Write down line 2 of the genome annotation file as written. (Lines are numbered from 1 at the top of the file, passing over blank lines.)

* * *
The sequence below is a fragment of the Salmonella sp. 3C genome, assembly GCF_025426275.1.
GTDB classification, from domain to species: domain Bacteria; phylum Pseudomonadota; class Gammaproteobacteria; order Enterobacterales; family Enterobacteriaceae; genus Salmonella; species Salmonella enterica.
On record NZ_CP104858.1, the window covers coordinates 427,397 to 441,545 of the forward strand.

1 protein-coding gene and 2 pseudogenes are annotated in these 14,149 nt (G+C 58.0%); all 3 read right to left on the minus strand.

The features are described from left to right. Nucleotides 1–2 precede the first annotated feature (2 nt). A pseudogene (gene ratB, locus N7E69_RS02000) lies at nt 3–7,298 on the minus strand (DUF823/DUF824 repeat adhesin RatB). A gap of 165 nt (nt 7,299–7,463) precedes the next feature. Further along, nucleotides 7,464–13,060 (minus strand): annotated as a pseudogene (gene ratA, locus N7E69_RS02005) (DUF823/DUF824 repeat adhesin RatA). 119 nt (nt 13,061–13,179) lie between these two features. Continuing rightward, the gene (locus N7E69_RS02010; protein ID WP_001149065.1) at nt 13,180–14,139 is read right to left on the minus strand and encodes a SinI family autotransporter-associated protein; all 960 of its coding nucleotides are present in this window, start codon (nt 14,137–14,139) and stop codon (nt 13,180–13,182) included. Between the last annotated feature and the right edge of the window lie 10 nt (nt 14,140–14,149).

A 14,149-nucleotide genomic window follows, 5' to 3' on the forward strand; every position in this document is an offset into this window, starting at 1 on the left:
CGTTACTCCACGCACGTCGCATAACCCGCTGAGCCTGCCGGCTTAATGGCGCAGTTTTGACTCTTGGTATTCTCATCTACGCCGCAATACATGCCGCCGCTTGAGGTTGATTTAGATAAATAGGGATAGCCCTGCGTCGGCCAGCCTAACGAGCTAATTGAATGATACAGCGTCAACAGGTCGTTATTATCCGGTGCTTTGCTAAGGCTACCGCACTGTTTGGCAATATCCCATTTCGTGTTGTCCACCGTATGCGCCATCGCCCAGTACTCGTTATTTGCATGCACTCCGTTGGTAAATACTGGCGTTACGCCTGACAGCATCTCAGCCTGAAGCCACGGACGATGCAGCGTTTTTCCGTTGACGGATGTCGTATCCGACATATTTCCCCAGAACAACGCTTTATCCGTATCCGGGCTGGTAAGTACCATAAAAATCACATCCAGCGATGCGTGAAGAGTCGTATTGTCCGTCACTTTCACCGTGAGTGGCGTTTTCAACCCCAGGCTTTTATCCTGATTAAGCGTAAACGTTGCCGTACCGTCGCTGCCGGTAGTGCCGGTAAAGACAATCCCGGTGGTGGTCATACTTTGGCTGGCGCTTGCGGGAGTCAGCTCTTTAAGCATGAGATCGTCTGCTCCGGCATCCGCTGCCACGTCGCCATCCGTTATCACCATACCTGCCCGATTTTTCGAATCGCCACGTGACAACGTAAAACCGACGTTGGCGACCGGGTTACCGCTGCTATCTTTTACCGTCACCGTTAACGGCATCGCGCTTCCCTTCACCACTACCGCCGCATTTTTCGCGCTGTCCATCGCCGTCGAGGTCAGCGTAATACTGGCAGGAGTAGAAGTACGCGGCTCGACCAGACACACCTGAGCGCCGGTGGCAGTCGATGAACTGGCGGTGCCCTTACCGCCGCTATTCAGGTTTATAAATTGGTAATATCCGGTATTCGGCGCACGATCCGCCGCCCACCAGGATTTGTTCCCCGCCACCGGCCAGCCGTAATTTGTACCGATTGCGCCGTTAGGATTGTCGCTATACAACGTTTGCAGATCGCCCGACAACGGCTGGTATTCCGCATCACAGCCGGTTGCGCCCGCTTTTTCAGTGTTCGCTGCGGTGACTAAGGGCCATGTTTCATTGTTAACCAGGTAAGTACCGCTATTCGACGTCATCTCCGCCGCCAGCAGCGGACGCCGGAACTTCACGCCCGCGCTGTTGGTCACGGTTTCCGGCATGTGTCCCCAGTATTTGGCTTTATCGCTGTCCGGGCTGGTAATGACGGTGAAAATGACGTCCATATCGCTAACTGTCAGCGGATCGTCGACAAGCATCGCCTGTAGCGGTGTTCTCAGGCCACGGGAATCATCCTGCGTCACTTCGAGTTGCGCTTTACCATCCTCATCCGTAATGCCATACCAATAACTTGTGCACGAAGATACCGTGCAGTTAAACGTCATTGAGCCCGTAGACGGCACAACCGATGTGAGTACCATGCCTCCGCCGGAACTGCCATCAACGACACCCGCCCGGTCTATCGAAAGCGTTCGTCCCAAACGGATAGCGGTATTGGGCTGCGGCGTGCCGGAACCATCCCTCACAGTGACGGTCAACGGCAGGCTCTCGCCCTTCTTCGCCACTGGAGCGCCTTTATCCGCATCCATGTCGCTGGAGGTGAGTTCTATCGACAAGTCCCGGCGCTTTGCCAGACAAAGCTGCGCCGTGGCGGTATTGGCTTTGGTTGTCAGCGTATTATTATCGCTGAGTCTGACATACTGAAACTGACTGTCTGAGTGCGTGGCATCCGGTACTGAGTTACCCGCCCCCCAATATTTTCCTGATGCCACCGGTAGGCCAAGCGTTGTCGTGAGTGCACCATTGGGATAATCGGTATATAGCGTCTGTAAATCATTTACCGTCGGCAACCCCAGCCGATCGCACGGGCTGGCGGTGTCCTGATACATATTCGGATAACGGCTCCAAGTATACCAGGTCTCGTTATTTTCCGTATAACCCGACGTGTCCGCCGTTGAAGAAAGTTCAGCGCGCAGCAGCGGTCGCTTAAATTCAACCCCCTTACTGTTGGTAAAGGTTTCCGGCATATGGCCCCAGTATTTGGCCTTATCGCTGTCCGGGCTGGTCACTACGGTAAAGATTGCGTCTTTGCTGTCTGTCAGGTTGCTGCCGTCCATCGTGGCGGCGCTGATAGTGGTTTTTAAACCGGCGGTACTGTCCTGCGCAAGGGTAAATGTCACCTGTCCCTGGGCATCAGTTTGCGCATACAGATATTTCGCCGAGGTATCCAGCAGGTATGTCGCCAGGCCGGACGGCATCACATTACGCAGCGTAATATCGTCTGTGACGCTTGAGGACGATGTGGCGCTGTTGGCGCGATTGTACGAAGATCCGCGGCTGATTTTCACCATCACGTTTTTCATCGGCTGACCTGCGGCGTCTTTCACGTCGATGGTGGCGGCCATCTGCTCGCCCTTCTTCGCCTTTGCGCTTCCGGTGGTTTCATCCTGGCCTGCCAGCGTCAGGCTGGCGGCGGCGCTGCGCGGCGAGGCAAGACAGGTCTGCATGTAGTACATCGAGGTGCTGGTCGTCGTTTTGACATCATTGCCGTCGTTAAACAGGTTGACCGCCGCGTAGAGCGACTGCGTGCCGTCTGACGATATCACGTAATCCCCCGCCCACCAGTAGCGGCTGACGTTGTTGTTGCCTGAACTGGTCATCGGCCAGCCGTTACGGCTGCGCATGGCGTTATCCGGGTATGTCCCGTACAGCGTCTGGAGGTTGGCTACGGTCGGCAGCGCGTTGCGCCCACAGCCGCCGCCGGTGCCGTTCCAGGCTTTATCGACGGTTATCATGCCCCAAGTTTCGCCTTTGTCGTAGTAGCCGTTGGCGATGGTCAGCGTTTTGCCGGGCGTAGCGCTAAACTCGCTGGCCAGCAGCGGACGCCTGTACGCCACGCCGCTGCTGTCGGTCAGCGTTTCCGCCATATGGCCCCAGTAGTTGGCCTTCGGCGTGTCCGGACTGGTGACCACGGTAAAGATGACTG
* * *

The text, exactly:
GTDB classification, from domain to species: domain Bacteria; phylum Pseudomonadota; class Gammaproteobacteria; order Enterobacterales; family Enterobacteriaceae; genus Salmonella; species Salmonella enterica.